But I’m also thinking of the scene with Gentry and Melisandre, when she seduces the boy and then leeches him for blood. It is an example of male sexual abuse, but it was also very stereotypical, Gentry even suggests later in the episode that he wanted the sexual encounter. This is also harmful to how we think about male sexual abuse and also deserves attention.

      I suppose female sexual abuse gets more attention because according to RAINN, 90 percent of rape victims are female. That’s not to downplay sexual abuse towards males, but to point out that most sexual abuse in America is directed towards women.

    • RezzMan
      0

      The outrage is towards the depiction of rape–we are not living in a tortue culture that depicts careless and graphic torture imagery at ever turn. Torture is not a marker of a character. Twenty percent of men have not been tortured. Almost none have had their dicks chopped off–and when the do, it makes international news (John Wayne Bobbitt, right?) We do live in a rape culture, with rape and objectification permeating our entertainment and media. Rape has been the fate of most females on this show. Twenty percent of actual women have reported being raped, with one in four having been assaulted, and they are triggered by these types of scenes in shows. It’s the perpetuation of this, the regularity and that lack of responsibility on following up with it and acknowledging what has been done that people are upset about. Not the actual scene itself, but everything that surrounds it. I mean, the scene was graphic as hell, but done relatively respectfully in terms of a rape scene. But it was ultimately an unnecessary development for the character, clearly done for shock value and for ratings, and put a bad taste in my mouth.

  13. To sexualise Sansa’s assault is a provocation. I think that the creative justification is to create this conflict of emotion that greater adds to the horror of the moment. GOT is deeply character based, and rape as a tool for character building is tragic, horrible, but cannot by shied away from. If one is to simply infer rape, and not depict it, you are not accurately reflecting the horror they are going through. That said, I believe you are correct in that a poorly conveyed rape scene, aka the Jaime one, is potentially damaging.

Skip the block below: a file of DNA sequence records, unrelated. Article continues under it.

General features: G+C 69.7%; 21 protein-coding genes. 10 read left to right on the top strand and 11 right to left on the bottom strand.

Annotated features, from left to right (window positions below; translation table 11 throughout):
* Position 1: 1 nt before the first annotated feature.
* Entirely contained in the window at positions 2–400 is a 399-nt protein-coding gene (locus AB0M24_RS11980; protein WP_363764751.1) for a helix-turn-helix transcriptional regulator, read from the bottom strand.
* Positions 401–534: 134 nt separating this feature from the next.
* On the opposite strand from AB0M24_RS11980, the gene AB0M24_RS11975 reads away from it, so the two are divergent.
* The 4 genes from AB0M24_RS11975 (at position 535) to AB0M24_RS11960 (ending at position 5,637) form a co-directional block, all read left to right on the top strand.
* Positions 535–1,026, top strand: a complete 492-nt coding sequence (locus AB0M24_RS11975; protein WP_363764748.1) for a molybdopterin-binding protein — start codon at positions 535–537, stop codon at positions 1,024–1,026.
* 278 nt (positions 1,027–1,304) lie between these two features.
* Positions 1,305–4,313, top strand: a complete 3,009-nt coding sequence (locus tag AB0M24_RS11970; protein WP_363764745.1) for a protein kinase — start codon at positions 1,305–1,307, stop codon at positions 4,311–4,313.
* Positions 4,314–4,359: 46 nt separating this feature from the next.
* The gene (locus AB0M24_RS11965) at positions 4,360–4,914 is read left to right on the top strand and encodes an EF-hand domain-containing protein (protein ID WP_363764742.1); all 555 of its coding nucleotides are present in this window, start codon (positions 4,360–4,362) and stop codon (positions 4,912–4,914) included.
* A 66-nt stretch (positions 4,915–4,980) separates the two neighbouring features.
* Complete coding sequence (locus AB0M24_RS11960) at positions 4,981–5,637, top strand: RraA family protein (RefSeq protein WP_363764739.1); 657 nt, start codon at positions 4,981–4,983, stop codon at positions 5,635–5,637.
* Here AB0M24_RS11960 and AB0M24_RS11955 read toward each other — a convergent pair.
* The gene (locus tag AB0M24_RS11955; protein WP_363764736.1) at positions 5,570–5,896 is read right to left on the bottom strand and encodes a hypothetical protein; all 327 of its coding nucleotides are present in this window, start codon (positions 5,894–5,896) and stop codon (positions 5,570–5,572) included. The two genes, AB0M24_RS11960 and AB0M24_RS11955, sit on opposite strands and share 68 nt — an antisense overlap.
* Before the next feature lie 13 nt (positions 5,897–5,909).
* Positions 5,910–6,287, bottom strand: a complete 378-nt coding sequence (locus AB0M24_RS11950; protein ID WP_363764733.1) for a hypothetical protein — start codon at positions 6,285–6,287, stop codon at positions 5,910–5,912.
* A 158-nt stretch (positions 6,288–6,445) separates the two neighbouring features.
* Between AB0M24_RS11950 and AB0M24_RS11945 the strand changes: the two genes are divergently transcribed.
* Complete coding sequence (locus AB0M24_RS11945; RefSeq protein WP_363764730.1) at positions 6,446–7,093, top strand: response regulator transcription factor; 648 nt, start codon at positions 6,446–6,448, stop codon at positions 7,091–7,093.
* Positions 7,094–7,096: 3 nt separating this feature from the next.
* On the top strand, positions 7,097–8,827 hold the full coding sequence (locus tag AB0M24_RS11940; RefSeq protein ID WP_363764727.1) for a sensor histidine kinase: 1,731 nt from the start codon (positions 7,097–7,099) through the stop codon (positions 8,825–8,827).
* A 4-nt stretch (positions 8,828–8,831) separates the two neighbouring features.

I agree that Jaime suffering no repercussions for his actions is abhorrent, though I like to think of it as a reflection of that character. I sometimes have to remind some of my fellow viewers when they cheer on Jaime, (who couldn’t?) that he pushed Bran from a window, raped his own sister and broke Ned Starks leg.

    Jaime is a character so terribly charismatic, you are willing to look past these. One can infer this is what Cersei is doing. It could mean this is how it has been happening their entire lives.

    TL;DR: Loved the article.

  14. Same with “50 Shades Of Grey” – people often enjoy thinking about something without actually wanting to do it.

    • AnneEgg
      0

      The difference is that in GoT the rape is not something that would be considered normal or acceptable behaviour and works well as a plot device. The brutality of characters and GoT’s writing and plot make it acceptable.

      50 Shades on the other hand is a badly written book which is basically fan fiction of Twilight. Furthermore, it seems to portray BDSM practices in a negative way and glorify abuse.

  15. The fact of the matter is rape is real for both men and women, it just so happens that women are the most vilified and worst affected.

  16. The Showtime series The Borgias had a far more violent and disturbing marital night rape scene (Season 1, Episode 4).

  17. DClarke

    Absolutely fantastic! I think that you have definitely hit on a very important aspect of our culture. What I particularly liked is when you talked about twitter. The immediacy we have through social media to contact or at the very least communicate with stars/celebrities can show just how deep some of these tropes go. I think this is a timely and well written piece

  18. “Sansa talks quite boldly to Ramsay in the same episode about his claim to the throne,”

    You mean his claim to House Bolton; the Boltons are nobles (albeit current Lords Paramount of the North), not royals.